Jun 12, 2017 Innocent inmate learns 17-year prison lesson about misidentification
Misidentification is rampant in causing arrests, prosecutions and convictions. I have said it before, including here.
I also say it today, with the news of an innocent Kansas inmate — Richard Jones — freed 17 years from incarceration for a robbery conviction, only after he learned about a look-alike man (a doppleganger) with a similar name, found help from innocence project attorneys, and obtained witness confirmation that the two men looked alike and they did not think any longer that Jones was guilty.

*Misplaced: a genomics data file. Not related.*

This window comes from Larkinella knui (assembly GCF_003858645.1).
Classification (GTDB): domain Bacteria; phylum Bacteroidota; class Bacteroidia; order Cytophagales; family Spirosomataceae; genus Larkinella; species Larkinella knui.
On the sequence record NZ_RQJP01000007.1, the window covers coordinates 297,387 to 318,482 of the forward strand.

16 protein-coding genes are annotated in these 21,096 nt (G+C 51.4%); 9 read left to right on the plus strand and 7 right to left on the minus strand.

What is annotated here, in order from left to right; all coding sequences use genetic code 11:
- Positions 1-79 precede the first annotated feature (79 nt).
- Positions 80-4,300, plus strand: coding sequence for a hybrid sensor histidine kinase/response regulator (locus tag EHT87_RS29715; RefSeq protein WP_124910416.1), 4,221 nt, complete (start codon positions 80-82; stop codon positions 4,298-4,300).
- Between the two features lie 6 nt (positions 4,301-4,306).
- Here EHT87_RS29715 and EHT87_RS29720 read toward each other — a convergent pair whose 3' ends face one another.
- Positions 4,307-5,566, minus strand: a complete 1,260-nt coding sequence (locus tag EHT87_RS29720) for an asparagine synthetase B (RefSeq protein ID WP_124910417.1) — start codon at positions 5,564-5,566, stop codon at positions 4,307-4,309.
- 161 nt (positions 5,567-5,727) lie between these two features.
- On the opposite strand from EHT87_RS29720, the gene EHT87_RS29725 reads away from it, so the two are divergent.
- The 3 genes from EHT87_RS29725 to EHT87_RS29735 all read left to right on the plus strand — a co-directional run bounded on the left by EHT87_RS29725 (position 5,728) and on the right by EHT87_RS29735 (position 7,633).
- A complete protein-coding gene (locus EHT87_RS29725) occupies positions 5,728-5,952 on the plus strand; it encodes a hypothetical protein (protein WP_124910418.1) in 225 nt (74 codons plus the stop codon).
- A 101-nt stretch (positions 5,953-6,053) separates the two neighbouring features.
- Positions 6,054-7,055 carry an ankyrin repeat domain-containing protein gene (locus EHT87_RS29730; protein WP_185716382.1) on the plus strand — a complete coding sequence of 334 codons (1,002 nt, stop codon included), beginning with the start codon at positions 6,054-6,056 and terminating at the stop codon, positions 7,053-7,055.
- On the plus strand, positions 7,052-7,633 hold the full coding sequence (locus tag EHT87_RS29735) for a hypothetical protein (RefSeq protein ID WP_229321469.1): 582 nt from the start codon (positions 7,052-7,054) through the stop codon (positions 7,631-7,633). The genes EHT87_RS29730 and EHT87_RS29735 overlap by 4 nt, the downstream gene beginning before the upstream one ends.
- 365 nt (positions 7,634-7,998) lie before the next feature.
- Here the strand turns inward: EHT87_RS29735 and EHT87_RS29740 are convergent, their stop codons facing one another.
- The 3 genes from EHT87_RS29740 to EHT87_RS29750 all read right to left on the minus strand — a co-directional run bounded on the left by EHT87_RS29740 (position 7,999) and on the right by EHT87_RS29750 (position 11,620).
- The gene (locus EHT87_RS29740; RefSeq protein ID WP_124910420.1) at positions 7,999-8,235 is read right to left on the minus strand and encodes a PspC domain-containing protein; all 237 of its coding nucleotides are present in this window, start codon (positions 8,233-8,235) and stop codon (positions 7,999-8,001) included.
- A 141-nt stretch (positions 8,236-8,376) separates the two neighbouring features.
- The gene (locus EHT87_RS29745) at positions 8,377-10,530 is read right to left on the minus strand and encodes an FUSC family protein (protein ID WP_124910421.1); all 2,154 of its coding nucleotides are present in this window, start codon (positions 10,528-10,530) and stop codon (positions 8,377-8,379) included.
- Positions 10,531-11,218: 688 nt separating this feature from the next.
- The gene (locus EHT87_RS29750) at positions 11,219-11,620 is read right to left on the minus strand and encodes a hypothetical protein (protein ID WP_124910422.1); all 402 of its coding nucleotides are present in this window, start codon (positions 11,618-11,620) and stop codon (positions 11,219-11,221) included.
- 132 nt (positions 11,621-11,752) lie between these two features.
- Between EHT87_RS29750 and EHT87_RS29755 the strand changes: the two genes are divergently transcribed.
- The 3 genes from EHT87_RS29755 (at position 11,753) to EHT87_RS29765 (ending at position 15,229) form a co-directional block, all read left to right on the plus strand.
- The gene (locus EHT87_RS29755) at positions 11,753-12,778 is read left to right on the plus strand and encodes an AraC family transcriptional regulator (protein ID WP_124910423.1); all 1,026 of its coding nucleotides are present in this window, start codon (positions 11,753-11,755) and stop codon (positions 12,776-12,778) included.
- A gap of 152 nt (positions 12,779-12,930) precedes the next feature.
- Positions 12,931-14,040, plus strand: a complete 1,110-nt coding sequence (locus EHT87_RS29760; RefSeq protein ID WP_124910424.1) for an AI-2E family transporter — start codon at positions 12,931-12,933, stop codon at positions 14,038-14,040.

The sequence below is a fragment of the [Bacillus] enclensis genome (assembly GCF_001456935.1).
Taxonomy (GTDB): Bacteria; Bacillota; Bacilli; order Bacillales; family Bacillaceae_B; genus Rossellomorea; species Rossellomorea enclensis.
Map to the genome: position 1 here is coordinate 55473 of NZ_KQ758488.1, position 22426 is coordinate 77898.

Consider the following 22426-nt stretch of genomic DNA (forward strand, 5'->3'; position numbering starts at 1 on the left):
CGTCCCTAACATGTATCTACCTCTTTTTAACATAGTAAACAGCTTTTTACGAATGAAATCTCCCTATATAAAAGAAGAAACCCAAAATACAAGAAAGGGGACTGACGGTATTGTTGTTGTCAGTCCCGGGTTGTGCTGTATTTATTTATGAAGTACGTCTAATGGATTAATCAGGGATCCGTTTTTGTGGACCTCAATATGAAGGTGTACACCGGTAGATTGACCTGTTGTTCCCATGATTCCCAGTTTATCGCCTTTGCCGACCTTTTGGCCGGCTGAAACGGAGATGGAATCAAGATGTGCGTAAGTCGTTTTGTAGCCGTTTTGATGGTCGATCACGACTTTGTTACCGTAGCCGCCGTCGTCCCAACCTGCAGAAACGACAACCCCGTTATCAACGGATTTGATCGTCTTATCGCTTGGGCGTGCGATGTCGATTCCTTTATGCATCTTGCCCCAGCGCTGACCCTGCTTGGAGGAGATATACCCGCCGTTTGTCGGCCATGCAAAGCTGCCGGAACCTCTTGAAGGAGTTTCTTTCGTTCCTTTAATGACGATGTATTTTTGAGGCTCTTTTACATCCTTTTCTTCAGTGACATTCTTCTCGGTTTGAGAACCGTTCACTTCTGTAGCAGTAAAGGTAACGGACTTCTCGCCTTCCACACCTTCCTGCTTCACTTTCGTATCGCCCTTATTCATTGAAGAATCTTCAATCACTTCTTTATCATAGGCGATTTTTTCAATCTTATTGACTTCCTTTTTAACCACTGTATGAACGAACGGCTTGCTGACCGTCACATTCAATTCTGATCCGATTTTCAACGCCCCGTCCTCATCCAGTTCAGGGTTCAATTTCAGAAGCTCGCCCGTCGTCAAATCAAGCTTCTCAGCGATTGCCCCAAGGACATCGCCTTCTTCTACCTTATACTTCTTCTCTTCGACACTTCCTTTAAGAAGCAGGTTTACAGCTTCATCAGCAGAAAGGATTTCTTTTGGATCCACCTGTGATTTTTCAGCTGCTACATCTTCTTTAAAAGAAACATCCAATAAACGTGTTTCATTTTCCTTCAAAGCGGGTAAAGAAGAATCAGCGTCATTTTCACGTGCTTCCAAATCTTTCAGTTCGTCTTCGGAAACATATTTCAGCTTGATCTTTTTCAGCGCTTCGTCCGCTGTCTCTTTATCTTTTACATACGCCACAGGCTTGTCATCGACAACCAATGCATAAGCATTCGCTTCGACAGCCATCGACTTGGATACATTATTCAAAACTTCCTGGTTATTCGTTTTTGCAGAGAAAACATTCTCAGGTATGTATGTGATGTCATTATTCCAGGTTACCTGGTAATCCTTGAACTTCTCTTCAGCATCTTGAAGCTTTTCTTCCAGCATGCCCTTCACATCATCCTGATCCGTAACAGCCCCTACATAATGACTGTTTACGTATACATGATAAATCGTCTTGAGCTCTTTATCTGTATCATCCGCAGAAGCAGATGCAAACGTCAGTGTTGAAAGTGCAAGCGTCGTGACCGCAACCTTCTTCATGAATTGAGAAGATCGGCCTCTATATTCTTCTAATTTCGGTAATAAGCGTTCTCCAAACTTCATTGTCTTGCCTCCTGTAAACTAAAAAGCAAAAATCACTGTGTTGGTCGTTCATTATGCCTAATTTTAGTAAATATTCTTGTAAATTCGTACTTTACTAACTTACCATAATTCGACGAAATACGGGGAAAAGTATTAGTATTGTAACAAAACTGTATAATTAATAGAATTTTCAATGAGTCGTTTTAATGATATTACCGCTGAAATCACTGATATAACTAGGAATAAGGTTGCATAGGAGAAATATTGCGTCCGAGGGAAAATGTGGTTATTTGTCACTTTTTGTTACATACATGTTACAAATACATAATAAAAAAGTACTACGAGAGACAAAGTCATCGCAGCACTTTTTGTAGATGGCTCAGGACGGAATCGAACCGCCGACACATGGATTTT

What a bittersweet roller coaster ride Jones took to finally being released from incarceration for a crime for which he is innocent. Sadly, for every Richard Jones, there likely are many more innocent prison inmates insisting on their innocence, but either not obtaining an attorney’s voice to advocate for them after losing their convictions and appeals, or not convincing the courts to give them relief.
Hopefully Richard Jones’s case will make police, prosecutors, judges and jurors think twice any time identification is challenged by the defense in a criminal case.